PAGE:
The Hardboard and Duct Tape Magic Show

Book Two

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Tools Needed for Book 1 Tools Needed for Book 2

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Genii Tube Revisited- The Genii Tube principle is similar to a Phantom Tube, except that the cylindrical tube is split in half and can be opened like a book. This lends itself to being transformed from a cylindar to a rectangular tube that can be made from strips of hardboard. The fabric or prism paper covering also works well to decorate this prop. An effect is given for use with the tube; an ungimmicked 20th Century Silks. The tube does it all. It produces the three individual silks for starters; vanishes the main silk; reproduces the three silks tied together.


Magic House of Mystery - The Parker Swan Dollhouse is based on the Jack Gwynne Spee-Dee Rabbit Production. Both props suffer from a basic flaw- they are not very deceptive. The three-fold screen is brought out for each prop and obviously is hiding SOMETHING. Let’s see if we can improve on that concept.


Visible Vanish- I originally published this in Genii Magazine back in 1960 under the name Victor the Magician, and now have revisited it and rediscovered that it can be made into a lean trim vanish for a dove or bunny in a size that makes it look truly impossible. 3 Variations given.


Cow and Milk Trick Revisited - The original by U.F. Grant (1955) was one of his less popular ideas and is no longer on the market. But the concept was sound and the idea was cute, and if you build it yourself, you can make it successful by producing a real glass of real milk and some cookies to go with it! The X-Treme version has the cow popping right out of the photograph, along with a little red barn and a bale of hay.


Tear-Apart and Take Apart Dove Vanishes

Four different versions Dove Vanish Boxes; two versions of the Tear-Apart Dove Vanish, one of which can be handed to (or hung on) a spectator as each piece is torn open, and two Take Apart vanishes which can both be handed to a spectator to hold as the pieces are removed.


Double Door Dove to Rabbit Box

This is the most animal friendly production/ transformation that I know. I built this primarily because I once worked with a very timid rabbit. This particular production box doesn’t require that the rabbit be confined in a bag, or carried about too much. You don’t even have to lift the cage out of the box at the end, but can simply build a side door in both box and cage to release the rabbit if desired. If changing a dove (or doves) to a rabbit, the doves are also gently handled by the apparatus so wings and beaks don’t get caught in the process. Both the cage and the double-door box can then be used to contain the animals backstage until the end of the show. Combines hardboard with plywood for construction.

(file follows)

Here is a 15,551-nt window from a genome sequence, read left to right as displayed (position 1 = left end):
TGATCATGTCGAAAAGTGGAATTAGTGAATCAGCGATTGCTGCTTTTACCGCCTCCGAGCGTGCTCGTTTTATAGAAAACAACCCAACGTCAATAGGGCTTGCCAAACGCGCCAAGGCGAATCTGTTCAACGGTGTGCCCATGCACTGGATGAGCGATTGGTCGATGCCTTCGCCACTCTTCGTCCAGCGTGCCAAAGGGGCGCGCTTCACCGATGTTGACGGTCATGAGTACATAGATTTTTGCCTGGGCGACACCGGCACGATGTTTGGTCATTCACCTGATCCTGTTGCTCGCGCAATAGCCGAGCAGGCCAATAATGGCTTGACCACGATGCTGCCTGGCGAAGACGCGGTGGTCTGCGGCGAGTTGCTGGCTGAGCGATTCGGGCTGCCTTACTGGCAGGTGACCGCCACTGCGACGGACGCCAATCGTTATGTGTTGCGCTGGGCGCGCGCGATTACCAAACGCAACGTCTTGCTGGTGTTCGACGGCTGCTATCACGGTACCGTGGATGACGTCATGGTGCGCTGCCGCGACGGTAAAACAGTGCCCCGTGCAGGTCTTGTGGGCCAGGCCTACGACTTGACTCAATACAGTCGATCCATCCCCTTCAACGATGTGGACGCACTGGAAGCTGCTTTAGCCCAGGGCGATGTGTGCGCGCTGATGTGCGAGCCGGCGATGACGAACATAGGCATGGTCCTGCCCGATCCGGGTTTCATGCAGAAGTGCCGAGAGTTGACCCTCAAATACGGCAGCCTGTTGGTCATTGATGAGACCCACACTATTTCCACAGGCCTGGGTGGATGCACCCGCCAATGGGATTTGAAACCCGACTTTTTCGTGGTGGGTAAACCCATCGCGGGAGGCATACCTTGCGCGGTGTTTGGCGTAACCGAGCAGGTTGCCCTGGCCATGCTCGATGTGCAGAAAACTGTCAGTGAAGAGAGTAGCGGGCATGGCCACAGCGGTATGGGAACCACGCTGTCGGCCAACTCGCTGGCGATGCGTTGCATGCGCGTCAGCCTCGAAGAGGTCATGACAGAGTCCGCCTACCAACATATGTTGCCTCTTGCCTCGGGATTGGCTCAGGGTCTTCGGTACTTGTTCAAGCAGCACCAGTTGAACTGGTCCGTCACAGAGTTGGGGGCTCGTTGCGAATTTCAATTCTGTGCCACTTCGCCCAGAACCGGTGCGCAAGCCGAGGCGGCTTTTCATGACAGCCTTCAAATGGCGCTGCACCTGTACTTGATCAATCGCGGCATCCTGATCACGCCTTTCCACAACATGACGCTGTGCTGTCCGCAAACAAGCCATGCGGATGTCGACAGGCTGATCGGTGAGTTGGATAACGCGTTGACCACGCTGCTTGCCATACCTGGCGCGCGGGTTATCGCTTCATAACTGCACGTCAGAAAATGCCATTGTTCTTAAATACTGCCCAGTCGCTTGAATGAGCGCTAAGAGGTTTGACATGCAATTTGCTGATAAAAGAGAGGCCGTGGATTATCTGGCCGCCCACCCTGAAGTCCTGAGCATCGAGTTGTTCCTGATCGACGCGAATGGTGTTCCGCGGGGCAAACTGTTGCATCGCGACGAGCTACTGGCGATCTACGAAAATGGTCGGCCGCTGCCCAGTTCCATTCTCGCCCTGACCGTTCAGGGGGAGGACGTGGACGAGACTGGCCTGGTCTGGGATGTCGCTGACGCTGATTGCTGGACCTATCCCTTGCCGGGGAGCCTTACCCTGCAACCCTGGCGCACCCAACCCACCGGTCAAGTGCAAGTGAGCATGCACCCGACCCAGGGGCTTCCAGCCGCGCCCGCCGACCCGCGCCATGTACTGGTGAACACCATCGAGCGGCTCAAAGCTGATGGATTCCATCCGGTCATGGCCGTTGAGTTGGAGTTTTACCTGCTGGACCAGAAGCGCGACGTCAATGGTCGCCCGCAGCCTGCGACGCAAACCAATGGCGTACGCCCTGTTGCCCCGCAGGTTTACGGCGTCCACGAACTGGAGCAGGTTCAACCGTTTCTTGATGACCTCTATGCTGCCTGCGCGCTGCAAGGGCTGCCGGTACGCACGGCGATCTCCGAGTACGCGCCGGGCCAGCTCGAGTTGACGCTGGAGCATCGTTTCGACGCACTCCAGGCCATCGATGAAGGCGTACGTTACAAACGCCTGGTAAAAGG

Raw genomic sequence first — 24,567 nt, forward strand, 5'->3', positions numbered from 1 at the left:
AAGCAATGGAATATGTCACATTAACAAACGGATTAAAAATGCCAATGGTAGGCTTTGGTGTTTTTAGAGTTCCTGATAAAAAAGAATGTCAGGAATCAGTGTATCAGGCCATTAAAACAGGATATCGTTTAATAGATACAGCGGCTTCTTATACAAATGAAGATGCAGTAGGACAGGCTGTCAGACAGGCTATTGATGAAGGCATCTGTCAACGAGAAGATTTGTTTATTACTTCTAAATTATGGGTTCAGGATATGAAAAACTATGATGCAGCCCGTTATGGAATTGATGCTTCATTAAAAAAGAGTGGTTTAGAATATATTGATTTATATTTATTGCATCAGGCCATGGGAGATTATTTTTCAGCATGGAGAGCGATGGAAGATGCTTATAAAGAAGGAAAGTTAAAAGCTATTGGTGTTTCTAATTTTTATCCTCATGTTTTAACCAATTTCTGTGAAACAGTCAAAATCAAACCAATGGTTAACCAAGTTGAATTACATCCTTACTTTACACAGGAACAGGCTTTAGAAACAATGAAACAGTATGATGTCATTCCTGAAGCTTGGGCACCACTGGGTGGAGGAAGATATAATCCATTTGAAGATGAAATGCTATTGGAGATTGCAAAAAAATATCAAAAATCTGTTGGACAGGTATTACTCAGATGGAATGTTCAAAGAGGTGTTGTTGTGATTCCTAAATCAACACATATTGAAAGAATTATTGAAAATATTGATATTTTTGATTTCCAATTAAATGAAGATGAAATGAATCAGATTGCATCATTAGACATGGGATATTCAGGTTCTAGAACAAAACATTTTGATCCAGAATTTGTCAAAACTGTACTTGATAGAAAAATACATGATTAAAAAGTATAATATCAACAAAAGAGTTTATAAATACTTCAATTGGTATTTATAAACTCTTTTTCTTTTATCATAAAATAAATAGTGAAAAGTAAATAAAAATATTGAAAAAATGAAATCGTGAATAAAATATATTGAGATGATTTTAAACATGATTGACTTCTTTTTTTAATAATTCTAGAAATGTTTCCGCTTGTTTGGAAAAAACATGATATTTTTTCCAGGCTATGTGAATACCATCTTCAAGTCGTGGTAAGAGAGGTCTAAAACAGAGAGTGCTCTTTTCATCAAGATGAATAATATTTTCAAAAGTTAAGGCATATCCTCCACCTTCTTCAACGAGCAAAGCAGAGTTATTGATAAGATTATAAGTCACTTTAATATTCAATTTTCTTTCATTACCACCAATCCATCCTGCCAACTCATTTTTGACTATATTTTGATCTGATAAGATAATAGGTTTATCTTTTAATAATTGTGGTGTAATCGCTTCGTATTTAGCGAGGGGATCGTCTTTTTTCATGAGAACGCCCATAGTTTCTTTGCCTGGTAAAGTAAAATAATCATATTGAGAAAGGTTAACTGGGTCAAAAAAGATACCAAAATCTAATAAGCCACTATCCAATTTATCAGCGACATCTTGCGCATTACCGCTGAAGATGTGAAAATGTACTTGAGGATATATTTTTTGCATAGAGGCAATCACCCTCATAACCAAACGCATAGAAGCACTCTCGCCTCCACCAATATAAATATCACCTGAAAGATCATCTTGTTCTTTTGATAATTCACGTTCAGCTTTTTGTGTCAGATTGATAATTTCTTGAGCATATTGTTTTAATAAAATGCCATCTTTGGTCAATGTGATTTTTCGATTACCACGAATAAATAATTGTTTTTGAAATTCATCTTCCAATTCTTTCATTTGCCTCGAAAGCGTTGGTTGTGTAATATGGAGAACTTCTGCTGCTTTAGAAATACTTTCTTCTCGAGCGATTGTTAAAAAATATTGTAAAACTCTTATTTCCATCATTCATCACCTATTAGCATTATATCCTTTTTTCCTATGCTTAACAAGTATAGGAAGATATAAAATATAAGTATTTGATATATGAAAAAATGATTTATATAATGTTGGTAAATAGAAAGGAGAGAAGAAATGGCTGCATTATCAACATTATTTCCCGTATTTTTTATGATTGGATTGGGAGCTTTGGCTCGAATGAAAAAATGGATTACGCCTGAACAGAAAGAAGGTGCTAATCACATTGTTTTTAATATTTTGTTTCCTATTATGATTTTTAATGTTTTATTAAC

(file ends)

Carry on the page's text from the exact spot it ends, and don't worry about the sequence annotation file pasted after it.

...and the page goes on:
Upchurch's Double Vanishing Glasses

Your assistant brings forward a tray made of 1/8 inch thick hardboard with simple decorative edging. On the tray are two (or more) glass tumblers (made of real glass, or plastic). You can pick up the tumblers and show the tray on both sides if you wish. Then, each tumbler is picked up and filled with any liquid you wish. You take a sheet of newspaper and cover the glasses for a moment, then lift the glasses up beneath the newspaper and walk forward towards the audience. Suddenly you crush the newspaper and show that the glasses and liquid have vanished. If you wish, you can produce something else from the newspaper, like doves, or bouquets of Spellbinder's realistic spring flowers.


Balloon to Dove Tray/Table

This does NOT use the Brunel White flip-flap exchange device and so is not meant for transforming gloves to doves, but is based on the VERY thin tray method proposed by Ian Adair in 1963. This "do-it-yourself" version by Jim Gerrish is practical and easy to construct from inexpensive materials. The thin tray can be shown on both sides after the balloon bursts and the dove appears. Turning the tray into a table makes it possible to perform without an assistant.


Backstage Whatever Vanish

Backstage with the Magician Illusions have been around since at least 1919, when British comedian George Robey premiered the idea as a skit in his London review called “Round in Fifty.” About 1950, Jack Hughes invented his Sucker Beaker Vanish. Shortly afterwards (c.1960), Aldini, working on the Jack Hughes idea of the tray with a drape, came up with his Backstage, vanishing of a jumbo playing card concealed between two plaques. Jim Gerrish takes it from there, showing how to make the usual flat panel backstage vanish, and then adapts it to three dimensional vanishes including lots of rubber duckies (Where do the Duckies go?), a Toy Plastic Elephant vanish, and finally several versions of live Rabbit Vanishes with a Backstage theme.


Pass-Through Tube Effects

The concept of the “Pass-Through Tube” is very old, going back to the Organ Pipes and perhaps further back in time than that. The first mention in print of the Organ Pipes is from Professor Hoffman in Later Magic (1904). This e-Book explores four new uses of the principle as used by Percy Abbott, Edwin Hooper, Ken Savage, Ian Adair, and as adapted by me for new portability and reduced weight when made from hardboard and duct tape.

Buy all 10 articles of Book 2 of Jim Gerrish's
"The Hardboard and Duct tape Magic Show"


That's $5.00 per article if purchased together!


Published by Imagineering Magic
2021, all rights reserved


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Jim's other book is all about building Illusions (and some Illusionettes) from PVC Pipes. It is available HERE!